Good Faith Classic: What the Heck is an Evangelical? (with David French)
It’s the 75th Good Faith episode and we’re celebrating our “diamond” podcast by running back one of our first episodes. First released in November 2021, this episode is a “classic” (in our minds) because we define terms around several key questions that have recurred on Good Faith: “What is an ‘evangelical?’ Is it a set of religious beliefs, a set of cultural beliefs, or a set of political beliefs? How does evangelicalism compare with fundamentalism?” Is “evangelical” a term worth salvaging for Christians?”
Pew Research Center: “More White Americans adopted than shed evangelical label during Trump presidency, especially his supporters”
National Association of Evangelicals: “What is an Evangelical?” (including the Bebbington Quadrilateral)
Barna: “Survey Explores Who Qualifies As an Evangelical” (including the 9-point Evangelical)
Ryan Burge: “For White Evangelical Republicans, Approval of Trump is About Immigration more than Abortion”
Ryan Burge: “Why ‘Evangelical’ is becoming another word for ‘Republican’”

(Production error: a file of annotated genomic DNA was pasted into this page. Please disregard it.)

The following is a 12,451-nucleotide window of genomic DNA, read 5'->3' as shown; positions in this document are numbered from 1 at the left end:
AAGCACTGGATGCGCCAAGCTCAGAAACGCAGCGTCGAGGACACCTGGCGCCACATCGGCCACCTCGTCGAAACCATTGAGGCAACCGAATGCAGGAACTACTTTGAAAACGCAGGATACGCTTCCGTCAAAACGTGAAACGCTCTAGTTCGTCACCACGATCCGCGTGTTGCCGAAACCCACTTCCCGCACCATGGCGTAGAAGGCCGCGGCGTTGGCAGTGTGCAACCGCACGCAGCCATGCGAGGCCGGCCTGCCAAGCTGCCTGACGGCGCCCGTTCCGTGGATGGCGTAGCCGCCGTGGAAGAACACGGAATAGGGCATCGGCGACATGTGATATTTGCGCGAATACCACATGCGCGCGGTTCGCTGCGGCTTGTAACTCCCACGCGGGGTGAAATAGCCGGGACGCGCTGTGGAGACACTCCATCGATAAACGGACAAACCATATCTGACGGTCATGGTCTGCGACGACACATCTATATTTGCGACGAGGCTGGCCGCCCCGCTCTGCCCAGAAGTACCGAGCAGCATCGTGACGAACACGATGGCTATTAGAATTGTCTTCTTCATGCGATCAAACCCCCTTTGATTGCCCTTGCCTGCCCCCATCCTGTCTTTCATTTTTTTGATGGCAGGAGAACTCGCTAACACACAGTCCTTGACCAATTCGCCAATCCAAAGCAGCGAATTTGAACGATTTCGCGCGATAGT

The French Press: “The American Crisis of Selective Empathy”
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Thank you for replaying this podcast. It has aged like a fine wine. It is of interest to me that Evangelicals in defining themselves have (in the most expansive way) 9 tests of authenticity. YHWH had 10 and Luther 39, so humankind has progressed, no? In my youth growing up in a small town that my father said had “more churches than people” the acid test of fundamentalism (in those days expressed in the self-satisfied inquiry “are you saved?”) was the inerrancy of Scripture, its literal truth. This led to innumerable dialogs of the dumb over trivia. After a long life of struggle with issues of faith and, let the record show, reading the Bible, I have come to the view that it is deeply and profoundly true whatever the details. I think that gets me in under Bebbington and out under Barma but, truth to tell, I don’t think it matters.
Your discussion of empathy is the best I have ever heard. I hope it gets a wide listenership. Could I make a pitch for humility? Warren Buffett has said, discussing investing, that “if you are going to play football without a helmet, you had better be Jim Thorpe.” Your discussion shows that if you are going to bring down the hammer for empathy, you had better be Nathan or Jesus. The rest of us should proceed with love and caution.
Warm regards best wishes and thanks again.
Thanks for the comment, Joseph – I love that Buffet quote!